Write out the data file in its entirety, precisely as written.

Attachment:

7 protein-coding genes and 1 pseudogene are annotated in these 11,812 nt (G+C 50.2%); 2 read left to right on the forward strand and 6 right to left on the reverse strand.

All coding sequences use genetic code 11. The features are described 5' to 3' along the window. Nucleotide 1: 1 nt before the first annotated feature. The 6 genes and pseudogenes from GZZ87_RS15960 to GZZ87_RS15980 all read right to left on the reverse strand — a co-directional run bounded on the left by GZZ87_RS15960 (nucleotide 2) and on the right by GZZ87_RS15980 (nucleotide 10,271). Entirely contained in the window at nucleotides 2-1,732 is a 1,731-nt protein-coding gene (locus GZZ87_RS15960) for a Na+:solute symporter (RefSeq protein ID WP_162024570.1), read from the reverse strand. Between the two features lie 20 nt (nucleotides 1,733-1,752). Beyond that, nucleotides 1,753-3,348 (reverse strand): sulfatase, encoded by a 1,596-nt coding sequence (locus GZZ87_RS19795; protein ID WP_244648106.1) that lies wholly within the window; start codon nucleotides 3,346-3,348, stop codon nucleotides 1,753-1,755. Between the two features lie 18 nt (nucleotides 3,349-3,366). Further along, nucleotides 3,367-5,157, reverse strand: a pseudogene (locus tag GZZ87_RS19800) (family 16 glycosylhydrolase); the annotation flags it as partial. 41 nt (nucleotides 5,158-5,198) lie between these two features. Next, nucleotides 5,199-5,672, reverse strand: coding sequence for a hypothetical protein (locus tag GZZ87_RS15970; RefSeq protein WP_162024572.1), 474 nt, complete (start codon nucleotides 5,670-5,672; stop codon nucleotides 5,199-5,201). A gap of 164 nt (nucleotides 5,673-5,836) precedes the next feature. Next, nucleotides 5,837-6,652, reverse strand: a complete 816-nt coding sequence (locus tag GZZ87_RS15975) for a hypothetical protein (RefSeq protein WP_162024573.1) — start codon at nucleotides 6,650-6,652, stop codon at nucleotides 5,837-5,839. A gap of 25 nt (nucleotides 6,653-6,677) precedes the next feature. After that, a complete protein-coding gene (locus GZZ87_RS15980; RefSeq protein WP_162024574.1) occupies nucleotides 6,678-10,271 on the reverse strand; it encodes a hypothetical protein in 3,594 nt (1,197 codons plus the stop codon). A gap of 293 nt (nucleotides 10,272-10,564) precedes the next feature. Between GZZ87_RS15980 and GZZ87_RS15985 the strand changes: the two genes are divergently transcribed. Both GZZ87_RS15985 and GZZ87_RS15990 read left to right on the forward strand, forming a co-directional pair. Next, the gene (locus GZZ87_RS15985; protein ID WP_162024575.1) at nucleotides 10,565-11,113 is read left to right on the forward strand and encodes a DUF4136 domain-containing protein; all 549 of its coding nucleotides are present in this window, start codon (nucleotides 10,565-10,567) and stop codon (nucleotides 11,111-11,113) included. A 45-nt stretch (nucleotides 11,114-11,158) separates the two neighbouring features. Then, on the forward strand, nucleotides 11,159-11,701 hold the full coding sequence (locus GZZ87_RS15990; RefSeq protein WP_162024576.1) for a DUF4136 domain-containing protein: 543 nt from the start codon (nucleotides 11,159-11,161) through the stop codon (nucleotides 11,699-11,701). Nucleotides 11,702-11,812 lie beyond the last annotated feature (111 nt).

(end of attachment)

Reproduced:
7 protein-coding genes and 1 pseudogene are annotated in these 11,812 nt (G+C 50.2%); 2 read left to right on the forward strand and 6 right to left on the reverse strand.

All coding sequences use genetic code 11. The features are described 5' to 3' along the window. Nucleotide 1: 1 nt before the first annotated feature. The 6 genes and pseudogenes from GZZ87_RS15960 to GZZ87_RS15980 all read right to left on the reverse strand — a co-directional run bounded on the left by GZZ87_RS15960 (nucleotide 2) and on the right by GZZ87_RS15980 (nucleotide 10,271). Entirely contained in the window at nucleotides 2-1,732 is a 1,731-nt protein-coding gene (locus GZZ87_RS15960) for a Na+:solute symporter (RefSeq protein ID WP_162024570.1), read from the reverse strand. Between the two features lie 20 nt (nucleotides 1,733-1,752). Beyond that, nucleotides 1,753-3,348 (reverse strand): sulfatase, encoded by a 1,596-nt coding sequence (locus GZZ87_RS19795; protein ID WP_244648106.1) that lies wholly within the window; start codon nucleotides 3,346-3,348, stop codon nucleotides 1,753-1,755. Between the two features lie 18 nt (nucleotides 3,349-3,366). Further along, nucleotides 3,367-5,157, reverse strand: a pseudogene (locus tag GZZ87_RS19800) (family 16 glycosylhydrolase); the annotation flags it as partial. 41 nt (nucleotides 5,158-5,198) lie between these two features. Next, nucleotides 5,199-5,672, reverse strand: coding sequence for a hypothetical protein (locus tag GZZ87_RS15970; RefSeq protein WP_162024572.1), 474 nt, complete (start codon nucleotides 5,670-5,672; stop codon nucleotides 5,199-5,201). A gap of 164 nt (nucleotides 5,673-5,836) precedes the next feature. Next, nucleotides 5,837-6,652, reverse strand: a complete 816-nt coding sequence (locus tag GZZ87_RS15975) for a hypothetical protein (RefSeq protein WP_162024573.1) — start codon at nucleotides 6,650-6,652, stop codon at nucleotides 5,837-5,839. A gap of 25 nt (nucleotides 6,653-6,677) precedes the next feature. After that, a complete protein-coding gene (locus GZZ87_RS15980; RefSeq protein WP_162024574.1) occupies nucleotides 6,678-10,271 on the reverse strand; it encodes a hypothetical protein in 3,594 nt (1,197 codons plus the stop codon). A gap of 293 nt (nucleotides 10,272-10,564) precedes the next feature. Between GZZ87_RS15980 and GZZ87_RS15985 the strand changes: the two genes are divergently transcribed. Both GZZ87_RS15985 and GZZ87_RS15990 read left to right on the forward strand, forming a co-directional pair. Next, the gene (locus GZZ87_RS15985; protein ID WP_162024575.1) at nucleotides 10,565-11,113 is read left to right on the forward strand and encodes a DUF4136 domain-containing protein; all 549 of its coding nucleotides are present in this window, start codon (nucleotides 10,565-10,567) and stop codon (nucleotides 11,111-11,113) included. A 45-nt stretch (nucleotides 11,114-11,158) separates the two neighbouring features. Then, on the forward strand, nucleotides 11,159-11,701 hold the full coding sequence (locus GZZ87_RS15990; RefSeq protein WP_162024576.1) for a DUF4136 domain-containing protein: 543 nt from the start codon (nucleotides 11,159-11,161) through the stop codon (nucleotides 11,699-11,701). Nucleotides 11,702-11,812 lie beyond the last annotated feature (111 nt).